Genealogies and Frederick Hart

When I was at Jubilee 2012 this past February, I had the privilege of speaking with David Gruesel, the architect best known for his work on PNC Park in Pittsburgh. One of the things we discussed was the reality of being classically-trained, but still interested in making work that speaks to a people in a particular time and a particular place. Both art and architecture are subject to trends, movements, and varying levels of the ridiculous. I do not believe that classical art is superior to other styles, nor do I believe that it is the only art I can or desire to do. Yet, how do I honor my own artistic-genelolical tradition with being relevant, dare I say that word?

The figure will always play some role in my art. I love, love, love working with the figure. I love sculpting with my hands. I have since I was a child drawing my first circle with arms and fingers. The figure is always relevant; it is us. We will always have bodies, unless, of course, we reach the Singularity. Even then, we’ll need some sort of space to inhabit.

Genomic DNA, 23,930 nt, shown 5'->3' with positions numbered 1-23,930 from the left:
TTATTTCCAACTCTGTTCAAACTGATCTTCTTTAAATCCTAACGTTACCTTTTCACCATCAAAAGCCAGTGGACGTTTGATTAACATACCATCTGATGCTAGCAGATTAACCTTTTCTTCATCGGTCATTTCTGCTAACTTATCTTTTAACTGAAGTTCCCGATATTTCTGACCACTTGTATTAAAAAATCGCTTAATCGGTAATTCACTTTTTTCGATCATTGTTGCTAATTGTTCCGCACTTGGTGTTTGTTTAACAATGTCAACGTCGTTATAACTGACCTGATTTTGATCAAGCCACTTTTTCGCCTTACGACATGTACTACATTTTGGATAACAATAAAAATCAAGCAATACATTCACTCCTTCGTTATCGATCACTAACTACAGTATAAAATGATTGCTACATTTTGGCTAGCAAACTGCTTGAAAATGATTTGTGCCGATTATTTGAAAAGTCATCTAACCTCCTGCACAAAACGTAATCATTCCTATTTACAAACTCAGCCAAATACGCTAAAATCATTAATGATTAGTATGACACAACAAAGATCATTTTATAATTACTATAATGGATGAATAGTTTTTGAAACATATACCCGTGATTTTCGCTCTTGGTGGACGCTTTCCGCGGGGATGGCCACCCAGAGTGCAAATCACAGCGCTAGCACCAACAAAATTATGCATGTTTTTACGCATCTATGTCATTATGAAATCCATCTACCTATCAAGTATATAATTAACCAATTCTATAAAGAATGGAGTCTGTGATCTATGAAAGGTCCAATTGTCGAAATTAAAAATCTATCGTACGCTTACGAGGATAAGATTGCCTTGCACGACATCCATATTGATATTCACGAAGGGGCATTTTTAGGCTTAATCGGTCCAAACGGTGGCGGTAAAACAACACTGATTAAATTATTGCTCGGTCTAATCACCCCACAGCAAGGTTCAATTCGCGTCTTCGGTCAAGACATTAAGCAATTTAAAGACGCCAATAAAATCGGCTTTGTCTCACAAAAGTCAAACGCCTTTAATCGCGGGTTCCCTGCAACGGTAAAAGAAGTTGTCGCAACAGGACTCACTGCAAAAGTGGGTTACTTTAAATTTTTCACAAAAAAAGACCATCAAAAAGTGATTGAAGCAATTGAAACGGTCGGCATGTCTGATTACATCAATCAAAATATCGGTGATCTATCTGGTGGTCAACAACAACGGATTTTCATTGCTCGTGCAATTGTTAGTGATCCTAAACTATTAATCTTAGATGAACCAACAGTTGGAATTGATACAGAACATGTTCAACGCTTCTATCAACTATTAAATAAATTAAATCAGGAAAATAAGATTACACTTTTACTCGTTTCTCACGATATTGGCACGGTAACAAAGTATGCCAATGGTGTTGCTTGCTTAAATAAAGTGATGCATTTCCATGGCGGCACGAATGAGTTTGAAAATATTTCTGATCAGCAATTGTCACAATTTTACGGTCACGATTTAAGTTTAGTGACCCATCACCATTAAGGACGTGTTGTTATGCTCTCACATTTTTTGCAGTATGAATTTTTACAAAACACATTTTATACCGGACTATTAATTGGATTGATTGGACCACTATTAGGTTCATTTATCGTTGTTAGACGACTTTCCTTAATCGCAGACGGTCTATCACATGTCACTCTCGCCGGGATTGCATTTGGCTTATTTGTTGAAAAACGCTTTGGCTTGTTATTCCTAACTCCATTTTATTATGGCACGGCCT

So, what does this have to do with Frederick Hart? For one, I was an apprentice to Jay Hall Carpenter after I graduated from college. Jay worked at the National Cathedral as the first artist-in-residence; and he worked for Frederick Hart for many years.  During our conversation, Mr. Gruesel reminded me of an old Tom Wolfe article about Frederick Hart, The Artist the Art World Couldn’t See. Hart was not reviled by the art world, but rather completely ignored. The art world considered his work completely irrelevant.

Like Frederick Hart, I do a lot of work for churches. Creating a sculpture for a church is very much unlike creating sculptures for galleries or museum. The people most in contact with the work do not see a sculpture much at all, but rather a divine messenger, ready to hear their prayers, create a point of meditation and contemplation, and fill their sanctuary with examples of holiness that imbues the space with a sacred energy. For me, that is profoundly meaningful.

Does an artist have to choose between doing work that is meaningful and relevant to people whose opinions about art and beauty matter little in the so called art world, and making work that will be featured in art magazines and sell for good prices at auctions? Hart kept working on his figures and had tremendous material success. His sculptures still sell well to collectors. But the art world doesn’t remember his name.

Posted in ,


Leave a Comment

This site uses Akismet to reduce spam. Learn how your comment data is processed.